Growing create-your-own stir-fry brands are setting their sights on new markets around the country, particularly the Southeast.
Midwestern stir-fry concepts, like bd’s Mongolian Grill, and Stir Crazy and Flat Top Stir Fry Grill from Chicago-based Flat Out Crazy Restaurant Group, are targeting growth markets in the Southeast because they are rich with the brands’ core customers, officials said.
Tom Ragan, vice president of franchising for Burnsville, Minn.-based bd’s, said the 34-unit chain’s reasons for looking to the South are more about demographics than geography.
“The Southeast is a great market,” Ragan said. “The population we go after is 16 to 40 years old — that’s the Southeast. We have inquiries in Atlanta right now, and it’s just an awareness issue. It’s a wide-open territory, and our competitors are helping us build awareness.”
Since opening a location in Hampton, Va., last December has opened up the whole Southeast and East Coast up to Philadelphia, Ragan said. But getting potential operators access to funding is slowing the pace of growth, he added.
bd’s will open three locations in the fourth quarter of 2011 and plans to open another nine over the next two years, Ragan said. The next franchised bd’s location to begin construction will be in Pittsburgh and the company looks to expand in Ohio and Louisville, Ky., Atlanta, and Florida in the near future.
Flat Out Crazy is on track to open eight restaurants in 2011, including two in Texas and single units in Alabama and Georgia, said president Greg Carey. The company expanded Stir Crazy this year to The Woodlands and Southlake, Texas, and Atlanta. A Flat Top Stir Fry Grill is slated to open soon in Alabama.
So far, Stir Crazy has performed well at its three South Florida locations, Carey said, but the rest of the Southeast also has opportunities for both Stir Crazy and Flat Top.
“When I ran Buckhead Life [Restaurant Group], I got to know the Atlanta market,” he said. “I’ve always wanted to bring a full-service Asian concept back to Atlanta. They love eating out and enjoy good food. The can be picky, but if you deliver food and service optimally, they’ll embrace that.”
The company just opened a Stir Crazy restaurant in the Brookhaven Center development in Atlanta, which is an “underserved” area with dense housing near the Buckhead neighborhood, he said. Flat Out Crazy also is anticipating a Flat Top location opening this month at The Summit lifestyle center in Birmingham, Ala., a piece of real estate Carey has wanted to develop for a while.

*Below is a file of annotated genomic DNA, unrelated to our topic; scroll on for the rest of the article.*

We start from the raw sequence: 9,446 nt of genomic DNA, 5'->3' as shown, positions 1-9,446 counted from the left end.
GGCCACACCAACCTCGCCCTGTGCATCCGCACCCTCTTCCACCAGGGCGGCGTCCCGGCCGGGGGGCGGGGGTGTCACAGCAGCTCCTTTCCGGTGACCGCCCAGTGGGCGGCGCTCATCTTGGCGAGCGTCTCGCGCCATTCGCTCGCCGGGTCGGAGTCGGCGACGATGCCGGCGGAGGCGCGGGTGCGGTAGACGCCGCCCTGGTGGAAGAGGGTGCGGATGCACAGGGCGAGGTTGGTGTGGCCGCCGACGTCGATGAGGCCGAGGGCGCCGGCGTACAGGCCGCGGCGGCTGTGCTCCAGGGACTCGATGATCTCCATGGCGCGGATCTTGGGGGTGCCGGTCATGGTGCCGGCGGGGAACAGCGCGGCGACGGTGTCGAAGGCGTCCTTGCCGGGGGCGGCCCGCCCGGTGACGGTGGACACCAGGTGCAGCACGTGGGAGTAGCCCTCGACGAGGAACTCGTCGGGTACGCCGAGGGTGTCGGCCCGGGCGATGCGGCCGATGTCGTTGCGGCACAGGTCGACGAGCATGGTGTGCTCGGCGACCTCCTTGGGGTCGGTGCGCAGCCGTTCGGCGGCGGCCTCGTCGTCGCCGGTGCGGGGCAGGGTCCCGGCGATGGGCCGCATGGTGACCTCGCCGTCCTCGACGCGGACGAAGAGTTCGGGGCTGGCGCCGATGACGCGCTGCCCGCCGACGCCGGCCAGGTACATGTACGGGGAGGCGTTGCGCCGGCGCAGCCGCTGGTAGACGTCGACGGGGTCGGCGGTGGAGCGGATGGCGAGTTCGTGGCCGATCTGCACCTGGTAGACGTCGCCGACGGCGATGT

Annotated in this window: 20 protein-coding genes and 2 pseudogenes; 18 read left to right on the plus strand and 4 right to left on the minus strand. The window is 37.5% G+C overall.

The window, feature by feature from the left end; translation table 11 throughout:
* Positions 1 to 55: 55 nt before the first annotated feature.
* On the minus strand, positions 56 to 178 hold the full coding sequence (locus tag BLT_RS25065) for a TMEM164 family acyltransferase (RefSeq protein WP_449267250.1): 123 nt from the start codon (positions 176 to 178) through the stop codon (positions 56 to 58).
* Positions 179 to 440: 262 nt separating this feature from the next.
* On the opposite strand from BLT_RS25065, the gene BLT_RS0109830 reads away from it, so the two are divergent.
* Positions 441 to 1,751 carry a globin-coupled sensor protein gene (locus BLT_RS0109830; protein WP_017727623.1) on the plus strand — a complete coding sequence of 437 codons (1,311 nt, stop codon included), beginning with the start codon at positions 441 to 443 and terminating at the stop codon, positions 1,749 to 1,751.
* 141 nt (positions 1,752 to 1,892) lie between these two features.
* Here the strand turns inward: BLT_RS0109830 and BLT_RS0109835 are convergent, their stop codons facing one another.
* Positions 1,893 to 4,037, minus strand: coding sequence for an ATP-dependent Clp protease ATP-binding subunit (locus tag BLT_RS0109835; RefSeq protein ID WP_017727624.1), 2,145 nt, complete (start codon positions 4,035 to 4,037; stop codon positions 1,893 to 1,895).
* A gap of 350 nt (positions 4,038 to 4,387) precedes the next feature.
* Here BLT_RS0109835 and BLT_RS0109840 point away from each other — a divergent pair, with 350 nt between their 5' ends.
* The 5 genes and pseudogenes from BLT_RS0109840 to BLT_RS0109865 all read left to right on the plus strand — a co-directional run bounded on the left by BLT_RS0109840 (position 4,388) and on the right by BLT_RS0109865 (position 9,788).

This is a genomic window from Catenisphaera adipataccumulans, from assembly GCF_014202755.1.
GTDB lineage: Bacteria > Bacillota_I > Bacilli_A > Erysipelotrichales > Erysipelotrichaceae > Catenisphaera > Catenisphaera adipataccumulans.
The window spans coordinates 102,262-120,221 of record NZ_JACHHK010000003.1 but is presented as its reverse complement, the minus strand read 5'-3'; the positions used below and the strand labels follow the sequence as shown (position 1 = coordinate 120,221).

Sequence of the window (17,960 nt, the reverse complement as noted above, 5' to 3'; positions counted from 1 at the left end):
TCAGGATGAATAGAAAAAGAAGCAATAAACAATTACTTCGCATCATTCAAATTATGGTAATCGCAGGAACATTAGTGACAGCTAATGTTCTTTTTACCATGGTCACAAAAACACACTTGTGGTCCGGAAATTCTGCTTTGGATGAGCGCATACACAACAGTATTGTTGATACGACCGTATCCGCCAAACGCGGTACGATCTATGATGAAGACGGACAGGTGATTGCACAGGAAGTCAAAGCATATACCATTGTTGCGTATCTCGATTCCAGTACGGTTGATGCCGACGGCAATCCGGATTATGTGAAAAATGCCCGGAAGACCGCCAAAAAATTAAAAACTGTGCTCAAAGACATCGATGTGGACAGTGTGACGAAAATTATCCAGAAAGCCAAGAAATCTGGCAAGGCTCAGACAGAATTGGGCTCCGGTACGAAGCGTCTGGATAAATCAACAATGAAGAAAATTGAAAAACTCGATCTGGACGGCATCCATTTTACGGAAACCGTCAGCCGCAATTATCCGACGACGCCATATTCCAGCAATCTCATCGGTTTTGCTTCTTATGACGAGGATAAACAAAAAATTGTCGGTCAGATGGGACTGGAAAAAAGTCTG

“It’s not so much driven by the desire to go to the Southeast as it is that we look at the project and surrounding demographics,” Carey said. “I’m comfortable that Asian is a crossover food. I don’t think there’s one area that doesn’t have the demographic profile we’d need for it to work, so I have no real regional concerns.”
Carey doesn’t worry about growing in markets competitors already have established in their backyard, such as in Texas, near Genghis Grill headquarters, or in Michigan, where bd’s was founded and has most of its restaurants.
“We feel like there’s room for all players,” he said. “They have their market share and have been around a long time, but we’re comfortable with how we execute and our style difference. There are lots of areas the big guys haven’t gotten to yet, and we look for those at the same time, but there’s something comforting about a market already proven for a create-your-own stir-fry concept. bd’s got people to understand in Michigan and got them comfortable with this way of dining.”
Dallas-based Genghis Grill has the most market share in the Southeast, with nearly 40 locations in Texas, seven units in Tennessee and three restaurants in Georgia. The chain also has two locations apiece in Florida, Virginia and North Carolina, as well as single units in Alabama, Arkansas and Louisiana.
Earlier this year, Flat Out Crazy opened a Flat Top in South Bend, Ind., and will open additional Flat Top units in Rochester Hills, Mich., in September and Noblesville, Ind., in October. A new Stir Crazy location is scheduled to debut at Minnesota’s Mall of America in October.
“We’ll continue to grow, and if there’s a change for 2012, it’s that we’ll be über-conservative with locations we finalize,” Carey said. “When we open a restaurant, we want to be real sure we open in a strong market, making sure real estate plays out appropriately. The goal to get to 100 restaurants is still very much in our sights.”